Success: What it takes

  • Published
  • By Chief Master Sgt. Matthew Grengs
  • 52nd Fighter Wing command chief
I was asked recently what it takes to become a successful NCO. My response was simple. Don't abdicate your role. In other words, don't give up the authority, the respect and everything else meaningful that comes with wearing the uniform, regardless of your rank or position. Don't become irrelevant.

Success is credibility, and credibility comes with doing what you're asked to do every single time, every single day. Credibility is established the very moment you meet someone. People will make snap judgments about your character from the moment they first see you. They'll observe the way you wear your uniform, the way you talk to them (or don't) and even how you interact with others. Being an Airman comes with high expectations. It's important for Airmen to be squared away with uniform standards, how they speak, and conduct themselves in a respectful manner. By maintaining standards, your credibility is established, allowing meaningful opportunities in the present and future.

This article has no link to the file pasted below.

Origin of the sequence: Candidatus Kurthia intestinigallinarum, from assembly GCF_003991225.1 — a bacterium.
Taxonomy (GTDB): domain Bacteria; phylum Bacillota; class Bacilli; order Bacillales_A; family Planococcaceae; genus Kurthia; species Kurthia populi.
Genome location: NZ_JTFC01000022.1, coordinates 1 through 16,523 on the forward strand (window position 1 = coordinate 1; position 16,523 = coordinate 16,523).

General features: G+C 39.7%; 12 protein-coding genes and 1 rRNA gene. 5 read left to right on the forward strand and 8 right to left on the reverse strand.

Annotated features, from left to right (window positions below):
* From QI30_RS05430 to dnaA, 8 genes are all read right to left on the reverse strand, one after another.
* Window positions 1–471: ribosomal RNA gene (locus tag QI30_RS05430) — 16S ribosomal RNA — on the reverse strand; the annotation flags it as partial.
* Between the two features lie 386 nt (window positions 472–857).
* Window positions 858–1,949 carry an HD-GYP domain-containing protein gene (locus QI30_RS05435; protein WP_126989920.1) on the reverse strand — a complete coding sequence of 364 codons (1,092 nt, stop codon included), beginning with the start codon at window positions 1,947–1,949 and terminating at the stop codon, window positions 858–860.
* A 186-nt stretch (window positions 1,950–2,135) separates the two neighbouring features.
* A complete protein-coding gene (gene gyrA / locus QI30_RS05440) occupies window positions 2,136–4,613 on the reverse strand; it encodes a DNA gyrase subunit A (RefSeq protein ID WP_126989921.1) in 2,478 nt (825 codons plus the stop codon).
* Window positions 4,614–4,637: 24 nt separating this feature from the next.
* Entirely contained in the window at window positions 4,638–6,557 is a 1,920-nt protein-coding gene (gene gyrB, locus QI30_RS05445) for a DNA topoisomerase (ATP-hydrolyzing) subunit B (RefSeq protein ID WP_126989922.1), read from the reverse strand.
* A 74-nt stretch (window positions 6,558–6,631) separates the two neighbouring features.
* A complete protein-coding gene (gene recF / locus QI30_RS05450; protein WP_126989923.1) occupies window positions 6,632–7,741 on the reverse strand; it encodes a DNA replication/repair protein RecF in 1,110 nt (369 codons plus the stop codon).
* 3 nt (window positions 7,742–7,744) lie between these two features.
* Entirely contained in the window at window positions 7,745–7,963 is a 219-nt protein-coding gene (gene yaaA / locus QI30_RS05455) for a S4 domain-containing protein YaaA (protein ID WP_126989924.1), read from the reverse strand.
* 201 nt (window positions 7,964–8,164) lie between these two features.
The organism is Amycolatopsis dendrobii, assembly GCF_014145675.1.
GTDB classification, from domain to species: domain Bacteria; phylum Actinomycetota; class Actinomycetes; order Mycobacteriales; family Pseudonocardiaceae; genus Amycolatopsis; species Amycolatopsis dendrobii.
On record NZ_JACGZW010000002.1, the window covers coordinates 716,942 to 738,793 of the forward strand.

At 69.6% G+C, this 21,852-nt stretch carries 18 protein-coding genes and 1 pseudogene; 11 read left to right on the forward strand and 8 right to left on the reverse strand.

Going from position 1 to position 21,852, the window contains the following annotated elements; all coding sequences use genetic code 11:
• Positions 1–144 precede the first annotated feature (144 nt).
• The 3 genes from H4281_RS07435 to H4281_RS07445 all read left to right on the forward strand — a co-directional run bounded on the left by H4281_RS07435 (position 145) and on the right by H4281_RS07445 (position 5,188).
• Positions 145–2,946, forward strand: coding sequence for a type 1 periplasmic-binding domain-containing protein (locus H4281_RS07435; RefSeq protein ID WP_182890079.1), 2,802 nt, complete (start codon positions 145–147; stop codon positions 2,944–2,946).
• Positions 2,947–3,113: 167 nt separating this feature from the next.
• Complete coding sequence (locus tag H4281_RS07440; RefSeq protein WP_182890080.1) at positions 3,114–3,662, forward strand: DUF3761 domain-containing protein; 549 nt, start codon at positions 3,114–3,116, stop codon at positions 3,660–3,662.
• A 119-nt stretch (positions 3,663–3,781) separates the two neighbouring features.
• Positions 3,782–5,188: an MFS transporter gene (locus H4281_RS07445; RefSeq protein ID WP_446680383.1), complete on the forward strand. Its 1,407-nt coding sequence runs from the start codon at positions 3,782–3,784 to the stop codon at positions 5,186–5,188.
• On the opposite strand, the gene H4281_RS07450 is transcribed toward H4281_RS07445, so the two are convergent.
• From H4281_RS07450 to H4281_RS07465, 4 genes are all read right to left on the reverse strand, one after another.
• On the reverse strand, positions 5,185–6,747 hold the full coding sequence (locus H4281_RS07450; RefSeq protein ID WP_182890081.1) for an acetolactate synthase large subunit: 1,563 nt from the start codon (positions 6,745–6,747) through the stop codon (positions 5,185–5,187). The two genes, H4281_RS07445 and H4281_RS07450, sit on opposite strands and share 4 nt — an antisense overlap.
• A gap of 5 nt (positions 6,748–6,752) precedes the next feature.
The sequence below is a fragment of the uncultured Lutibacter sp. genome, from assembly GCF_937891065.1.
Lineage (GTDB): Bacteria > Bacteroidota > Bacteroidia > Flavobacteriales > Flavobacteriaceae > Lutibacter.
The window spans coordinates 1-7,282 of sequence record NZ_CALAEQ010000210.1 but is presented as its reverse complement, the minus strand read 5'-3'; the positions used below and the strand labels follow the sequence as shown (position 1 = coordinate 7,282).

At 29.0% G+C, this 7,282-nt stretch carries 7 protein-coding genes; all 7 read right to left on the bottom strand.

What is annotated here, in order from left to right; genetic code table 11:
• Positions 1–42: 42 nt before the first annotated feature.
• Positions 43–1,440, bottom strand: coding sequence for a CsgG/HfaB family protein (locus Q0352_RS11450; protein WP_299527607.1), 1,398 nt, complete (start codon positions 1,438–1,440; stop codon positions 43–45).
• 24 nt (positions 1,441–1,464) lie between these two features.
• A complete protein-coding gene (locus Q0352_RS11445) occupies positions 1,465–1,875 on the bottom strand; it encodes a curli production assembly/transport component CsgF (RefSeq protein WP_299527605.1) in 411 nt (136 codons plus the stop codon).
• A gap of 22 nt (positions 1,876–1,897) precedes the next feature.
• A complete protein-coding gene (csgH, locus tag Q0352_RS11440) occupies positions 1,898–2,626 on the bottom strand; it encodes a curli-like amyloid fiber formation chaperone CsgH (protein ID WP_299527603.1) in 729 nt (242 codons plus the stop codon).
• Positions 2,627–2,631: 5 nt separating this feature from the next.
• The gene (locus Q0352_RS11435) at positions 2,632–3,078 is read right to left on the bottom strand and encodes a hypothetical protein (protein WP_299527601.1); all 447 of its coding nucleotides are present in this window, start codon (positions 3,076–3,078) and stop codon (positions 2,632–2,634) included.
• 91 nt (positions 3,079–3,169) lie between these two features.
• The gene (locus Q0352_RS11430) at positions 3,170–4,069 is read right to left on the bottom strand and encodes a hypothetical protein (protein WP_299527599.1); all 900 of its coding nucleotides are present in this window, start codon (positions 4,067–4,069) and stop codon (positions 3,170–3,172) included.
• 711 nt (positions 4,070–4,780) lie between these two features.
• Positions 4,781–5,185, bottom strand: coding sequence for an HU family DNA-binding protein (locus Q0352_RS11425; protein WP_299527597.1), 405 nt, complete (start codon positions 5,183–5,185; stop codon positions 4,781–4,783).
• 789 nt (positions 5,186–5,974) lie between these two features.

Success is doing "the little things." As Airmen, we're empowered with certain responsibilities that were bestowed upon us when we raised our hand and took an oath. It's doing the small things that say something about your character and shows others you respect and understand those responsibilities. Being successful is just as much about fulfilling seemingly simple responsibilities like knowing the Airman's Creed, visiting the dorms and dining facilities where your Airmen live and eat, or being an active, visible leader inside and outside your unit as it is about being the best at your job. When you don't fulfill all of the expectations of the rank you hold, you abandon your role and you let your fellow Airmen down.

Success is doing things that might inconvenience us. If you can't comply with even the most minor issues, it tells people you won't be able to make the hard decisions later on. There are no exceptions, no shortcuts, and we certainly can't choose to follow only the standards we like and ignore the ones we don't. Our standards are all important and all have significance.

The high standards we hold make us different from those who don't wear the uniform. When we took the oath we chose to become part of something bigger than ourselves. As Airmen, we serve in a world class organization that prides itself in setting the standard. We must have passion and pride in everything we do, even in the smallest things. In the end, success is about maintaining and exceeding the standards set before us each day as Airmen. If you can't accept and meet these standards, why are you here? What about your oath? Did you mean it? Are you going to pretend to be an Airman or are you going to be an Airman? You make the choice.